This course examines the legal basis of the "level playing field" of the internal market of the European Union, covering the law of free movement across borders (goods, establishment and services), as well as competence to regulate the internal market, with special reference to the function of harmonisation of laws. Some or all of selected topics in public procurement, consumer law, company law, intellectual property, state aids and energy law will be addressed. The principal course objective is to enable students to acquire knowledge and understanding of the law in relation to the above subject matter, and to be able to discuss critically at an advanced level the legal and policy issues arising therefrom - including in particular the relationship between the judicial and the legislative contributions to the making of the EU's internal market.

The normal pattern of teaching involves seminars and lectures in Michaelmas and Hilary Terms, and tutorials in Trinity Term. The teaching group includes, but is not necessarily limited to, Professor S R Weatherill, Dr Angus Johnston , Dr Wolf-Georg Ringe, Professor D A Wyatt, Dr C Quigley, Professor S Enchelmaier, and Professor Katja Ziegler.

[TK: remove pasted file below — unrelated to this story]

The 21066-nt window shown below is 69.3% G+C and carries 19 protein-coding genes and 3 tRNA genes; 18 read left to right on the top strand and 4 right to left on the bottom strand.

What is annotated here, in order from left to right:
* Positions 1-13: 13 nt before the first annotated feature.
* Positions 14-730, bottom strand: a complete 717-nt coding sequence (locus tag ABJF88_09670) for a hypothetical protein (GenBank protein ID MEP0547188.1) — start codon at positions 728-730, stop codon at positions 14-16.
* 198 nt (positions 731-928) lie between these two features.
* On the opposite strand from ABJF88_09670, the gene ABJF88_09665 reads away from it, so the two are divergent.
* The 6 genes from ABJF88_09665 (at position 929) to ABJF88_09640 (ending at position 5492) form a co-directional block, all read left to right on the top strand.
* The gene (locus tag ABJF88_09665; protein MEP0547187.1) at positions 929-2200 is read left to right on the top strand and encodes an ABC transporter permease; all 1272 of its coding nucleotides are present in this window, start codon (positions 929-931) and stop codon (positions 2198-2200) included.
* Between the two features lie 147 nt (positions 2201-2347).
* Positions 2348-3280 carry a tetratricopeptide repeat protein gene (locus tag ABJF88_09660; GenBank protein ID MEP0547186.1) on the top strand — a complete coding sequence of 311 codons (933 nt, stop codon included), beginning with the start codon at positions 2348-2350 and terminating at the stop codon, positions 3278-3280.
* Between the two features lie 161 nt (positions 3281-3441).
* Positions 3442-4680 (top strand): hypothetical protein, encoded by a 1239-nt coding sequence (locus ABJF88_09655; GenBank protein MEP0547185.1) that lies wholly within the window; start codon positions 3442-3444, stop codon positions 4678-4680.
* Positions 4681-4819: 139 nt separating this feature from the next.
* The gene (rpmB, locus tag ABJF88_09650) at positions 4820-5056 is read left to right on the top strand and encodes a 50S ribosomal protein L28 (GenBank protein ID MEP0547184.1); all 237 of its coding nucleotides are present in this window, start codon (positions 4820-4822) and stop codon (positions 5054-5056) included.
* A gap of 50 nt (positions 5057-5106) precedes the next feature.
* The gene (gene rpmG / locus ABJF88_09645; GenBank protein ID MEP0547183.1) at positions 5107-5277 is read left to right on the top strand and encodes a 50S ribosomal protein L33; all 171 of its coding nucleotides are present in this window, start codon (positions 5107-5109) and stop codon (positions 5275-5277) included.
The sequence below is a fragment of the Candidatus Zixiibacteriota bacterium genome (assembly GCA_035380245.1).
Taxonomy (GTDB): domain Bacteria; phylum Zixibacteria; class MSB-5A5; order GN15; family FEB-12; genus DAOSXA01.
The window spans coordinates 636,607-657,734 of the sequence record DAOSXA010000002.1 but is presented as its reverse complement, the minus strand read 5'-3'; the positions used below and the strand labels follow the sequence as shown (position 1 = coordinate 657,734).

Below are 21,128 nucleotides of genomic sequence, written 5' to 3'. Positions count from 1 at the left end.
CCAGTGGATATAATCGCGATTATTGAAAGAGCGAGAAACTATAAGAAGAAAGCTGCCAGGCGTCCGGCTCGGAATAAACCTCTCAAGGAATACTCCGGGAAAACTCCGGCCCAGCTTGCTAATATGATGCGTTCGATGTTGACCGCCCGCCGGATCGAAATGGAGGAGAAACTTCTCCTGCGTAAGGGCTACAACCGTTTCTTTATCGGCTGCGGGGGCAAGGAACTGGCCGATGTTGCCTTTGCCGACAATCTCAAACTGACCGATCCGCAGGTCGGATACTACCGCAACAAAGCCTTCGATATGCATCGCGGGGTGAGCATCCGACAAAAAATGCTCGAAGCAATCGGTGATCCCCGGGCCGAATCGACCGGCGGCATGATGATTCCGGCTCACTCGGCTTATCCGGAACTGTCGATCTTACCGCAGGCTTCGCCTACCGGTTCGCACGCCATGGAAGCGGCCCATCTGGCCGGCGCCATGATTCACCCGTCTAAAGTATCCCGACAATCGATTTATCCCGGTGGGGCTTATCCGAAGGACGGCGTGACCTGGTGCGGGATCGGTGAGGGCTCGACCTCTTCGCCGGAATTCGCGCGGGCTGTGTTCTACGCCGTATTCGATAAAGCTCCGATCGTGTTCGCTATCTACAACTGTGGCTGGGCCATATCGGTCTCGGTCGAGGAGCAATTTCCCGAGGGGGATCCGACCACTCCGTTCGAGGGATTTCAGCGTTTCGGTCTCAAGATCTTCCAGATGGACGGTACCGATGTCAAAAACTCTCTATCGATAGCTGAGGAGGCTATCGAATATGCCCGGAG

Optional for these programmes: Bachelor of Civil Law (BCL), Magister Juris (MJur), MSc in Law and Finance

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Finance

Students on the Finance course study the financing, valuation and governance of firms. This course is very similar to courses of the same name that are taught on the MBA, but tweaked slightly to ensure they are particularly relevant for MLF students.

This course will cover:
The valuation of a firm’s assets
The determinants of a firm’s structure
Capital Asset Pricing Model
Pricing of financial options
Investment and financing decisions
How financial markets operate
New issues of securities

Debt and dividend policy
Relevance of different financial institutions to the financing of firms
Takeover process
Corporate restructurings
Financial distress

Compulsory for these programmes: MSc in Law and Finance

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First Principles of Financial Economics

This class builds the conceptual foundation required for the economic analysis of corporate financial policy, competitive asset markets and the regulation of both corporations and financial markets. The course's lectures will focus on: rationality, the Coase Theorem, property rights, competitive markets, the market for risk, market failures, asymmetries of information, and aggregation of information.

Compulsory for these programmes: MSc in Law and Finance

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Intellectual Property Law